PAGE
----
The Food and Drug Administration has decided against approving the exon 51-skipping antisense oligonucleotide drug drisapersen for forms of Duchenne muscular dystrophy amenable to exon skipping.

The agency’s complete response letter to BioMarin Pharmaceutical, the developer of drisapersen (Kyndrisa), said that the standard of substantial evidence of effectiveness had not been met, according to a written statement from the company on Jan. 14.

In a Nov. 24, 2015, meeting of the FDA’s Peripheral and Central Nervous System Drugs Advisory Committee, panel members generally felt that drisapersen’s efficacy data were not persuasive enough for an approval.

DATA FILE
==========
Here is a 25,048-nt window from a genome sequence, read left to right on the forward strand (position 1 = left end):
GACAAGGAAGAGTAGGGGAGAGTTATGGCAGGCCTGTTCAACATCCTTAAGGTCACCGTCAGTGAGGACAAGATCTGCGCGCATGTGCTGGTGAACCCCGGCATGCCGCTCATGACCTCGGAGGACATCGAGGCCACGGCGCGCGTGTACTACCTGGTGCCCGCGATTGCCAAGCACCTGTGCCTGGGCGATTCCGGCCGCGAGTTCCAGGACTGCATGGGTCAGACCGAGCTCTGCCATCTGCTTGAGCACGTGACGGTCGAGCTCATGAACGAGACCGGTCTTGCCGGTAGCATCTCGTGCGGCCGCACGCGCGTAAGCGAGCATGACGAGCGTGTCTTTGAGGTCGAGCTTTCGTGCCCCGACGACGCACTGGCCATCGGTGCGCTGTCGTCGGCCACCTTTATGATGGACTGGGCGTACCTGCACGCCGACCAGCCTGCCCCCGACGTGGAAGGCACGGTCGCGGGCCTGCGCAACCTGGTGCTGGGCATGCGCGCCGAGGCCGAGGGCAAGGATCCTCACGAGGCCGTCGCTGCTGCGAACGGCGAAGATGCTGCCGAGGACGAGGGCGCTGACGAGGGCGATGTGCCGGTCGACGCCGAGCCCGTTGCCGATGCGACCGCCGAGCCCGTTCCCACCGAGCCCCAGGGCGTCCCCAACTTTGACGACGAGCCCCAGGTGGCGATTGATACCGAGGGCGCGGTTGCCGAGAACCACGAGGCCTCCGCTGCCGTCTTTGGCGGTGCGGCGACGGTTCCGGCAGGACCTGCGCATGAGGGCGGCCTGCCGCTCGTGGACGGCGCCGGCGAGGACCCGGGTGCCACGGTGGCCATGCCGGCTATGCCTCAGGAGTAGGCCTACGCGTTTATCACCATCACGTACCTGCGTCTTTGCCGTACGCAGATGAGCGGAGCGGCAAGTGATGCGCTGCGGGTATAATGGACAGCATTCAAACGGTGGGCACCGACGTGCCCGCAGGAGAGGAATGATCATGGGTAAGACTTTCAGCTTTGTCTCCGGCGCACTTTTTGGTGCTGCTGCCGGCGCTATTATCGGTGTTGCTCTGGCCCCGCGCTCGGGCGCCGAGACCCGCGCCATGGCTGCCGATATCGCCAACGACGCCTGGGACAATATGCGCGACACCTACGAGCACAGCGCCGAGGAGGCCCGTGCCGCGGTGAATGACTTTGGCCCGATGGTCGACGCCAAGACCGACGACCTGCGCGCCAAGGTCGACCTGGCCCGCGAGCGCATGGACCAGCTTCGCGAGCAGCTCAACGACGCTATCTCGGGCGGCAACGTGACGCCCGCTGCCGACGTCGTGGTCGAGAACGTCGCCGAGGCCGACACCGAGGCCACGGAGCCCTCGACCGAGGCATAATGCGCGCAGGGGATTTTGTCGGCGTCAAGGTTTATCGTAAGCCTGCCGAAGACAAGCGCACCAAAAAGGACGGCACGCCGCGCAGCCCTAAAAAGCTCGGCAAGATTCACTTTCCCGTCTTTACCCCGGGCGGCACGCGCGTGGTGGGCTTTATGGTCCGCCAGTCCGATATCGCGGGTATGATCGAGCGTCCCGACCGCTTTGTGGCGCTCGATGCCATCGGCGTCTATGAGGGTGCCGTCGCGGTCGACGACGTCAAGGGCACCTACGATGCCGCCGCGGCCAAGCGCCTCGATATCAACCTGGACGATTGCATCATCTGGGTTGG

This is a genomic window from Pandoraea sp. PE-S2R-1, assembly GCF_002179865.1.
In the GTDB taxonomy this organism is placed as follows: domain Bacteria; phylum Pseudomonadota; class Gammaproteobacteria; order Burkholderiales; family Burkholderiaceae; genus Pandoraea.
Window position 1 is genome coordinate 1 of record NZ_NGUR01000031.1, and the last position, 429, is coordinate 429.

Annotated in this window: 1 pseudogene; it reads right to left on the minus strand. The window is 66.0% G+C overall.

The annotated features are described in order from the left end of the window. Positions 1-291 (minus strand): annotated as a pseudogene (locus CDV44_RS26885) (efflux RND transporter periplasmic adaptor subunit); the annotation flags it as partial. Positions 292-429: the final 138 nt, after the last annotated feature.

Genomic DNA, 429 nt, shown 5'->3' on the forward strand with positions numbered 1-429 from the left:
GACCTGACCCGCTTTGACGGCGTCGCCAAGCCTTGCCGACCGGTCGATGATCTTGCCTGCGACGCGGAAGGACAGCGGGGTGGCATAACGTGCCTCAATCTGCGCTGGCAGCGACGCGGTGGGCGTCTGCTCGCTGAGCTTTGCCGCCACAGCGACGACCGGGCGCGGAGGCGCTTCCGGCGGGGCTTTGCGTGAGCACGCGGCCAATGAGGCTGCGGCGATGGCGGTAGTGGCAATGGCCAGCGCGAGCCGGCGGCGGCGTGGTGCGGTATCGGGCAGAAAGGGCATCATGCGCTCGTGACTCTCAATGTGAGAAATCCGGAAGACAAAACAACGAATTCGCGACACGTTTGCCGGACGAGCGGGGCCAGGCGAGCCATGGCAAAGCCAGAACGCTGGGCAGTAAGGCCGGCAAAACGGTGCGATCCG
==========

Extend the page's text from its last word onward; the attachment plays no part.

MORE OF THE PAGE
Drisapersen targets frame-disrupting mutations found in exon 51 of the dystrophin gene, which produces a nonfunctional protein in individuals with a certain form of Duchenne, by restoring expression of the mutated dystrophin gene. There are currently no FDA-approved drugs to treat Duchenne, which affects approximately 1 in every 3,500 to 1 in 5,000 male children, making it the most common fatal genetic disorder diagnosed in childhood.

BioMarin said that extension studies of drisapersen will continue as the company determines the next steps in its new drug application, as will the ongoing clinical trials for other exon-skipping oligonucleotides it is developing. The drug is still under review by the European Medicines Agency.


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